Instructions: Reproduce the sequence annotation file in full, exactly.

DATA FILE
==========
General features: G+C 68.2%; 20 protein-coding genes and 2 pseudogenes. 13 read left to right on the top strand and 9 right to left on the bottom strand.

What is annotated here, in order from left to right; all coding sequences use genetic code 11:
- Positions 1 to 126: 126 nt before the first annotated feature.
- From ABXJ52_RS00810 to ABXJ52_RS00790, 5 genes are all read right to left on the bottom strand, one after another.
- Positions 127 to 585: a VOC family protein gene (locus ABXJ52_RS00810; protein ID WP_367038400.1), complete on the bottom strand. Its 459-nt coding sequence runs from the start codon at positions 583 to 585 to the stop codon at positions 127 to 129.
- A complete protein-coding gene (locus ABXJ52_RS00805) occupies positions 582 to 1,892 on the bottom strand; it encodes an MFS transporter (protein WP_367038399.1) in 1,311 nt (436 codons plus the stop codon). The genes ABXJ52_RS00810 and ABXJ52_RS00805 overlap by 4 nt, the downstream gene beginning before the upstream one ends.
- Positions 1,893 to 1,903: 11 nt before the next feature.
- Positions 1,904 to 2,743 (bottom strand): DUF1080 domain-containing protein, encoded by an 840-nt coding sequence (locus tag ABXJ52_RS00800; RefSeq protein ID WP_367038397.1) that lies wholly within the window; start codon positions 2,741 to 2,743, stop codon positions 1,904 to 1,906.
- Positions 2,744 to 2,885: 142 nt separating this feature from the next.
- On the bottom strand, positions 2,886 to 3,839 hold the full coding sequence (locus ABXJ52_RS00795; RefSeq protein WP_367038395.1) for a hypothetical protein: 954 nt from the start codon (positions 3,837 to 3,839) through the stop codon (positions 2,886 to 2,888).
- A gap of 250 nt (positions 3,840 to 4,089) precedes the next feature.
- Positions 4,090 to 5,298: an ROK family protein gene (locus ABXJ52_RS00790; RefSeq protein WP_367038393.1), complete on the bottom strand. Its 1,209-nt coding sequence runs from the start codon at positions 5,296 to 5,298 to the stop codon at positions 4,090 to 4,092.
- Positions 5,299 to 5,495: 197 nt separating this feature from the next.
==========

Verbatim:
General features: G+C 68.2%; 20 protein-coding genes and 2 pseudogenes. 13 read left to right on the top strand and 9 right to left on the bottom strand.

What is annotated here, in order from left to right; all coding sequences use genetic code 11:
- Positions 1 to 126: 126 nt before the first annotated feature.
- From ABXJ52_RS00810 to ABXJ52_RS00790, 5 genes are all read right to left on the bottom strand, one after another.
- Positions 127 to 585: a VOC family protein gene (locus ABXJ52_RS00810; protein ID WP_367038400.1), complete on the bottom strand. Its 459-nt coding sequence runs from the start codon at positions 583 to 585 to the stop codon at positions 127 to 129.
- A complete protein-coding gene (locus ABXJ52_RS00805) occupies positions 582 to 1,892 on the bottom strand; it encodes an MFS transporter (protein WP_367038399.1) in 1,311 nt (436 codons plus the stop codon). The genes ABXJ52_RS00810 and ABXJ52_RS00805 overlap by 4 nt, the downstream gene beginning before the upstream one ends.
- Positions 1,893 to 1,903: 11 nt before the next feature.
- Positions 1,904 to 2,743 (bottom strand): DUF1080 domain-containing protein, encoded by an 840-nt coding sequence (locus tag ABXJ52_RS00800; RefSeq protein ID WP_367038397.1) that lies wholly within the window; start codon positions 2,741 to 2,743, stop codon positions 1,904 to 1,906.
- Positions 2,744 to 2,885: 142 nt separating this feature from the next.
- On the bottom strand, positions 2,886 to 3,839 hold the full coding sequence (locus ABXJ52_RS00795; RefSeq protein WP_367038395.1) for a hypothetical protein: 954 nt from the start codon (positions 3,837 to 3,839) through the stop codon (positions 2,886 to 2,888).
- A gap of 250 nt (positions 3,840 to 4,089) precedes the next feature.
- Positions 4,090 to 5,298: an ROK family protein gene (locus ABXJ52_RS00790; RefSeq protein WP_367038393.1), complete on the bottom strand. Its 1,209-nt coding sequence runs from the start codon at positions 5,296 to 5,298 to the stop codon at positions 4,090 to 4,092.
- Positions 5,299 to 5,495: 197 nt separating this feature from the next.